The Millennium Development Goals

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As Beijing +10 draws to a close, the whole “Beijing” era winds down and, already, attention has turned to the Convention on the Elimination of All Forms of Discrimination Against Women (CEDAW). This is seen as the best hope for achieving the goals that didn’t quite get realized in the past decade through the Beijing Platform for Action (PFA). Never ones to pin all its hopes on one document, the United Nations is also pushing the Millennium Declaration (MD) and the Millennium Development Goals (MDGs) as new means of furthering gender mainstreaming.

In fact, the Left is stating bluntly that the new Millennium Development Goals are “a new vehicle for implementing CEDAW and Beijing.”

It is obvious that the MDGs are the centerpiece for the liberal vision; the United Nations Development Fund for Women (UNIFEM) describes them as a potentially “effective engine for change.” UNIFEM throws down the gauntlet by declaring that the Millennium Declaration is designed to implement “commitments declared in world conferences.” The MD recognizes (according to UNIFEM) that U.N. commitments were “made international law through human rights standards” and that those “laws” must be implemented to “unprecedented levels” through “holistic and integrated approaches.”

In other words, the United Nations is going to use the MDGs to do what all the Beijing conferences couldn’t accomplish, and all the radical agenda will be lumped together as a single entity under the rubric “gender mainstreaming.” Again, according to UNIFEM, gender equality will be the “overarching framework” to bring together such disparate goals as economic empowerment, peace building, and combating both HIV/AIDS and violence against women.

The Left envisions the MDGs, clearly, as the culmination of all U.N. conferences of the 1990s – from Istanbul to Cairo to Rio and on to Beijing. Unlike previous conference documents, the measurable Millennium Goals can be assessed concretely. Ironically, critics are already saying that the MDGs are not ambitious enough and are too simplistic; they are recommending that the MDGs incorporate CEDAW and Beijing goals with measurable outcomes delineated. Proponents argue that the MDGs are more “complex” in their “integration” of the full range of gender issues. In dozens of ways, various descriptions of the MDGs mention the central importance of “gender equality” in determining the success of any nation’s development agenda.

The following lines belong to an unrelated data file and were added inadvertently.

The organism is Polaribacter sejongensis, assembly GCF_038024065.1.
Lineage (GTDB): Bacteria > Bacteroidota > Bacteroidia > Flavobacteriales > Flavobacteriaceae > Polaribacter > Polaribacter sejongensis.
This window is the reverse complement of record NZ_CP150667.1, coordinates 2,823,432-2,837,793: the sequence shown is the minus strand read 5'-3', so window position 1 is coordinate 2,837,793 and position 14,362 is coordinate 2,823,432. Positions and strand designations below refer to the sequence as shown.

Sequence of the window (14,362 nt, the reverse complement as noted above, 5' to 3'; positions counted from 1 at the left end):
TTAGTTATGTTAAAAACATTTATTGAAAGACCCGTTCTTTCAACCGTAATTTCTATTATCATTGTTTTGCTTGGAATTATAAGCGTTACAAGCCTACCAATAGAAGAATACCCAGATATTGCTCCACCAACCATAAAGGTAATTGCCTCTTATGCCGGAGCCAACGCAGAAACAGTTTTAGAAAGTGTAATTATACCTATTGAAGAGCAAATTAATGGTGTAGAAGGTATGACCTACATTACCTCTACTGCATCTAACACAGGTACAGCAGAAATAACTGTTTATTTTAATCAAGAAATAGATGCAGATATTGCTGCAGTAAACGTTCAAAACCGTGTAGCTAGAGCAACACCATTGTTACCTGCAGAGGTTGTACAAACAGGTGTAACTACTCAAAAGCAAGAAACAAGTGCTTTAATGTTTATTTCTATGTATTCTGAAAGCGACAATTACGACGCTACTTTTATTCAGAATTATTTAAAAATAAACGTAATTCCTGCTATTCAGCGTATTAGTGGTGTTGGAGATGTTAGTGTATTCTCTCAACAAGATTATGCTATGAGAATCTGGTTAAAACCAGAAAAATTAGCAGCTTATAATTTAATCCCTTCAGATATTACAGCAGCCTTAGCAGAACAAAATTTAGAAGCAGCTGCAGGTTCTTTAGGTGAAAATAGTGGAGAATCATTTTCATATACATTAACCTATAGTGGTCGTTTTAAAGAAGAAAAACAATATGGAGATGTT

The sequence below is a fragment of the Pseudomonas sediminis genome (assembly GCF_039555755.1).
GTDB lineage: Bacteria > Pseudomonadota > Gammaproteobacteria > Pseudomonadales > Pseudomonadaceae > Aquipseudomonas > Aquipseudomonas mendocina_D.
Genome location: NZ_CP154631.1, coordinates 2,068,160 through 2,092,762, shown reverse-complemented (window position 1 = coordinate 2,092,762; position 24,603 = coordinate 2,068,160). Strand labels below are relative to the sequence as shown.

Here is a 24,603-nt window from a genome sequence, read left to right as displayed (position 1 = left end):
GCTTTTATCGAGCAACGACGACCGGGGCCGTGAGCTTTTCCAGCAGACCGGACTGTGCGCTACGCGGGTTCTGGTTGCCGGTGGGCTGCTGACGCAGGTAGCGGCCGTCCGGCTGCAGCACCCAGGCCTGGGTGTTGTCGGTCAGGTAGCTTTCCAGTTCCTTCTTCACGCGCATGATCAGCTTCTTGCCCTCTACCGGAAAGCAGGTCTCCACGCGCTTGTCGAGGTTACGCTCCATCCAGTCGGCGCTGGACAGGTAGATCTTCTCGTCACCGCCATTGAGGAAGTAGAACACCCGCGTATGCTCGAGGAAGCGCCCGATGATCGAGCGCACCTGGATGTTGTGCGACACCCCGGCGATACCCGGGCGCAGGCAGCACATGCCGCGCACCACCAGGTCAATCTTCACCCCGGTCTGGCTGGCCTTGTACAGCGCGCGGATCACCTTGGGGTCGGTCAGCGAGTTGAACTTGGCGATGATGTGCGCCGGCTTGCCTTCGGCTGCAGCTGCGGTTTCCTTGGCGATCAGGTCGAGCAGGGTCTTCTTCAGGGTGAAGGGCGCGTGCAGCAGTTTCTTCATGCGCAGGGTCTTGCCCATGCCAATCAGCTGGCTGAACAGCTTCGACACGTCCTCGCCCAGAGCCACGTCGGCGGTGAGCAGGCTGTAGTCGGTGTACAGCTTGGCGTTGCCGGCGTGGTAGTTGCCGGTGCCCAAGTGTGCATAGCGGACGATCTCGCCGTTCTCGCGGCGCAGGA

In short, MDGs are not a new agenda; instead they are, admittedly, a new vehicle for CEDAW and Beijing implementation.

I’d say the Left is getting more and more desperate as its precious agenda falls short in U.N. conference after conference. It is more and more obvious that the U.N. is hopelessly out of touch with contemporary trends and mainstream values. The rhetoric is getting increasingly shrill and less grounded in logic or rationality. Those who call the skyscraper of U.N. headquarters the “Tower of Babel” seem quite prescient these days when much of the rhetoric in the assembly halls is mumbo-jumbo.

Over and over in various U.N. documents, statements indicate that the PFA and CEDAW are legally binding. They consistently refer to recommendations as “requirements” or “obligations.” Statements usually contain at least one reference to something that nations “must” do or advise that nations should “take whatever measures are necessary to ensure . . .” Governments are told that obstacles must be overcome. Over and over again, documents discuss the Millennium Goals as a means of ensuring that “national and international commitments” to PFA and CEDAW “do not wane,” and that they are “powerful tools” to “stimulate greater action” so that the programs and policies of the PFA and CEDAW documents will be incorporated into a greater range than previously was possible. Repeatedly, materials advise nations to link the Millennium Development goals to both Beijing and CEDAW.

Obviously, the MDGs’ sole purpose is to achieve – through another door – the broad range of programs and policies that countries rejected in Beijing and CEDAW. Governments are told that “comprehensive” programs and policies are preferable to “piecemeal” approaches. Among the “must” items is “safe abortion,” even though the United States’ delegation forced nations and NGOs to admit during Beijing +10 that abortion was not a “woman’s right” in the Beijing PFA. These militant radicals follow the Roseanne Barr school of thought. The former television comedienne once said, “Nobody gives you power; you just take it!” They are determined to keep producing these documents detailing their agenda, hoping that someday one of them will “just take” their gender agenda and force it into the mainstream through international programs and policies.

Janice Crouse, Ph.D., senior fellow of the Beverly LaHaye Institute, is representing Concerned Women for America at the 49th Convention of the Status of Women in New York this week.

For more information on the Convention on the Elimination of All Forms of Discrimination Against Women (CEDAW), see CWA’s papers:

CEDAW Committee Rulings
CEDAW Preys on Needy Women
CEDAW: A Global Tool That Would Harm Women

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